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Congestive heart failure is a condition in which the heart is not able to pump enough blood to satisfy the body’s needs. It may occur if the heart becomes weakened or when a heart defect prevents blood flowing properly. When congestive heart failure occurs, the kidneys do not filter as much fluid into urine and the excess fluid builds up in the body. The fluid congests in the lungs, the liver, the face and the legs. While this condition often affects the elderly, children may also experience it.
Other symptoms include shortness of breath, a chronic cough, excess fluid (called edema) in the extremeties, feeling lightheaded, fatigue, nausea, confusion and a rapid or racing heart rate.
In children, congestive heart failure is caused by heart structure or pumping defects. These issues include holes between the heart’s chambers, abnormal heart valves, damage from viral or strep infections, heart electrical system malfunctions, or systemic muscular problems such as muscular dystrophy.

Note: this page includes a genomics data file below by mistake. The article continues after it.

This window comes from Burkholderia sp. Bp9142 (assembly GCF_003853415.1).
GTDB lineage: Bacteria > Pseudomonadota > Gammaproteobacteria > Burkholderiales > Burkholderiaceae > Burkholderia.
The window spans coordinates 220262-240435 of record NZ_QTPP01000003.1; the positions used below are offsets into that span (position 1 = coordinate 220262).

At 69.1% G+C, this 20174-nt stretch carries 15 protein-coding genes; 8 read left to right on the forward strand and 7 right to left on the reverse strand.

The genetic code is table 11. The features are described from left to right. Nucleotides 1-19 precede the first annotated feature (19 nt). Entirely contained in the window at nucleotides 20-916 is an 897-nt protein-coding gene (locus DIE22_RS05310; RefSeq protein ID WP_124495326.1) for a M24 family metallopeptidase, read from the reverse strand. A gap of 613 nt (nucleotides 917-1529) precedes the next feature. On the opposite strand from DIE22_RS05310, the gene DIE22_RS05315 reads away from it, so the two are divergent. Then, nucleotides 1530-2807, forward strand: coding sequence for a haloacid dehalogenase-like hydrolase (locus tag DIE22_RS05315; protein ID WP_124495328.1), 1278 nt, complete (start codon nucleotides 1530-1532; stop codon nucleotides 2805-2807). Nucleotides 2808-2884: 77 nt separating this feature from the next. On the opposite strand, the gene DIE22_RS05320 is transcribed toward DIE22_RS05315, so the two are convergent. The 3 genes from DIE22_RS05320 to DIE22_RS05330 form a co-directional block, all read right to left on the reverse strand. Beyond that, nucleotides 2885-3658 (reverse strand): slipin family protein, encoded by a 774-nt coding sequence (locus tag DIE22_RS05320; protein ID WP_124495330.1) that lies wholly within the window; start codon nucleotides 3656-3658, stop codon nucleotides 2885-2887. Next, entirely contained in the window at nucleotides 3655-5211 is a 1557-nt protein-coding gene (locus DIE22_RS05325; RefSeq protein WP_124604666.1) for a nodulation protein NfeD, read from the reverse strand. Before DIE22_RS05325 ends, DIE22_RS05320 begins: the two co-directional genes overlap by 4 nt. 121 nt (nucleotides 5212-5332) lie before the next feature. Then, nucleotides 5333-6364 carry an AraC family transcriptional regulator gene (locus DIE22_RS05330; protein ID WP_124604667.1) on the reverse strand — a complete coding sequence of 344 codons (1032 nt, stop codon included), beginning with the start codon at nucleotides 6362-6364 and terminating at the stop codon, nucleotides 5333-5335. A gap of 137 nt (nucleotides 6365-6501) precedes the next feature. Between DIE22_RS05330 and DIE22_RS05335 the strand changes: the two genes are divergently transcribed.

If you have several of these symptoms, see a medical professional. While the condition is incurable, treatment can minimize symptoms and improve your health.
Treatment of congestive heart failure includes medications, diet modification and sometimes surgery. The treatment depends on the cause underlying the heart failure.
STRUCTURAL OR PUMPING heart failure in children often necessitates surgery for correction. Surgery can be supplemented with medication.
WEAKENED MUSCLE heart failure in adults is often caused by untreated high blood pressure. Medication and diet can help.
Adult Treatments include:
♥ Diurecitcs (“water pills”)
These medications increase unrination to remove fluid
♥ Blood vessel relaxants
These medications make it easier for the heart to pump
To help the body flush fluid, your doctor may recommend a low-salt diet